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    Re: Wanting to go into Digital MF

    I'd like to second Doug's advice - most of us in MF gear have taken a while to get here (there?). Its not just the investment, but also it has taken time to discern what is really important and what we can let go. Its kind of like the last 2% - once you realize its importance, you'll give up all sorts of things to get there. And perhaps even worse, you won't go back....

    It seems that you are on your way, but perhaps want to take some more time to see what is most important to you. MF rarely competes with DSLR realm in speed, ease, compactness and to some degree, ease of the whole work flow. That said, once you become proficient in LR or C1, it moves very well along.

    Where it excels is in quality - and not just the lens, pixels, and file size, but sheer robustness. its like the files are elastic - you can really move them around, and get the precise look you want and were looking for. Remember the darkroom days and a really good negative? That's what its like.

    If that's an interest, and a passionate one, then its worthwhile. Else, there are easier, more economical and simpler ways to go for sure. That said - Doug's mentioning the S2, and perhaps the Hassy's, is right on. Get one of those puppies in your hand and it can be pretty seductive!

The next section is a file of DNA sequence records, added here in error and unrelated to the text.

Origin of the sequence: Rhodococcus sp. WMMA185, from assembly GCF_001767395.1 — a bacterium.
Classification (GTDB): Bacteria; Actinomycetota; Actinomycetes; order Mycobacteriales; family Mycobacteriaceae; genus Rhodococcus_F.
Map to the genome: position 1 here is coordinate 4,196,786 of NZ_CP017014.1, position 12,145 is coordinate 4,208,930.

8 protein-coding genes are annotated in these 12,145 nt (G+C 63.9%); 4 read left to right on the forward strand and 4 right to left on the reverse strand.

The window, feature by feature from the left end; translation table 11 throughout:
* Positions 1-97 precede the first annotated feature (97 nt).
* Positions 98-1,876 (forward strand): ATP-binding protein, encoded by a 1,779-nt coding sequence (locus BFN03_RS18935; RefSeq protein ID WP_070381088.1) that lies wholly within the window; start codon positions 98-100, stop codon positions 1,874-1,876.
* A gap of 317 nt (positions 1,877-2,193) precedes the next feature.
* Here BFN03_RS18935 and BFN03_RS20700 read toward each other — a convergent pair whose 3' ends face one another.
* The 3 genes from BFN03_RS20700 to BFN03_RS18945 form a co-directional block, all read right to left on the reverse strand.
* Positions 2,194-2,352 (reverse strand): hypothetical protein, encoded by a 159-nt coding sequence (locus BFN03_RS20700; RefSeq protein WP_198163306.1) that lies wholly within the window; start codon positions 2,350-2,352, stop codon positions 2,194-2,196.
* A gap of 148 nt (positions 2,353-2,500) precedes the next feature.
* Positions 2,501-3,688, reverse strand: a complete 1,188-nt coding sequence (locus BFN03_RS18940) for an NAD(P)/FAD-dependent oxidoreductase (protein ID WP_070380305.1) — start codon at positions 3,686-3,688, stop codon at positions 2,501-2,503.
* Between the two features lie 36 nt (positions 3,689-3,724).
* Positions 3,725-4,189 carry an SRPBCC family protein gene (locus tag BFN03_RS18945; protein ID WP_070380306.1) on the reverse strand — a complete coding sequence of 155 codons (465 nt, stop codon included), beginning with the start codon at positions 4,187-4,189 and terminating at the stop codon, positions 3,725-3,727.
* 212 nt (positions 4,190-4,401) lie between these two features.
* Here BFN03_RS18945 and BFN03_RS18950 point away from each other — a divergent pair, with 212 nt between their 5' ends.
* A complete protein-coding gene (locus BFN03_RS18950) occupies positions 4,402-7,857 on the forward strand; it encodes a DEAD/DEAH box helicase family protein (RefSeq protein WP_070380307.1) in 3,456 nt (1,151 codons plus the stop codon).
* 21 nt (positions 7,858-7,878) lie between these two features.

Good luck.

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    Re: Wanting to go into Digital MF

    Quote Originally Posted by dougpetersonci View Post
    You can't have speed, flexibility, features, quality, price, and weight all at the same time - the system that has the right balance for you depends entirely on your needs/priorities. In other words - there is no perfect camera, just the perfect camera for you."
    First off, I agree 100% with you Doug. But I would like to modify that last sentence to, "...there is no perfect camera system, just the system with the best set of options for you."

    Of course system implies not only the camera body and lens choices available, but the raw file conversion and tethering software as well; and then to top it off, dealer relationship and support is also a pretty significant consideration.

    My .02 only...

    Cheers ,
    Jack
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    "Perfection is not attainable. But if we chase perfection, we can catch excellence."

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    Administrator, Instructor Guy Mancuso's Avatar
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    Re: Wanting to go into Digital MF

    Can I modify both of you. LOL

    There is no perfect system just the one you can actually sleep with given the compromises .
    Photography is all about experimentation and without it you will never learn art.

    www.guymancusophotography.com

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    Re: Wanting to go into Digital MF

    Haha, enough with the modifying! :P

    Now back to the hardware somewhat, what are the main features that you like with your back and also camera? Also what are your choice lenses for this system, if I dare ask?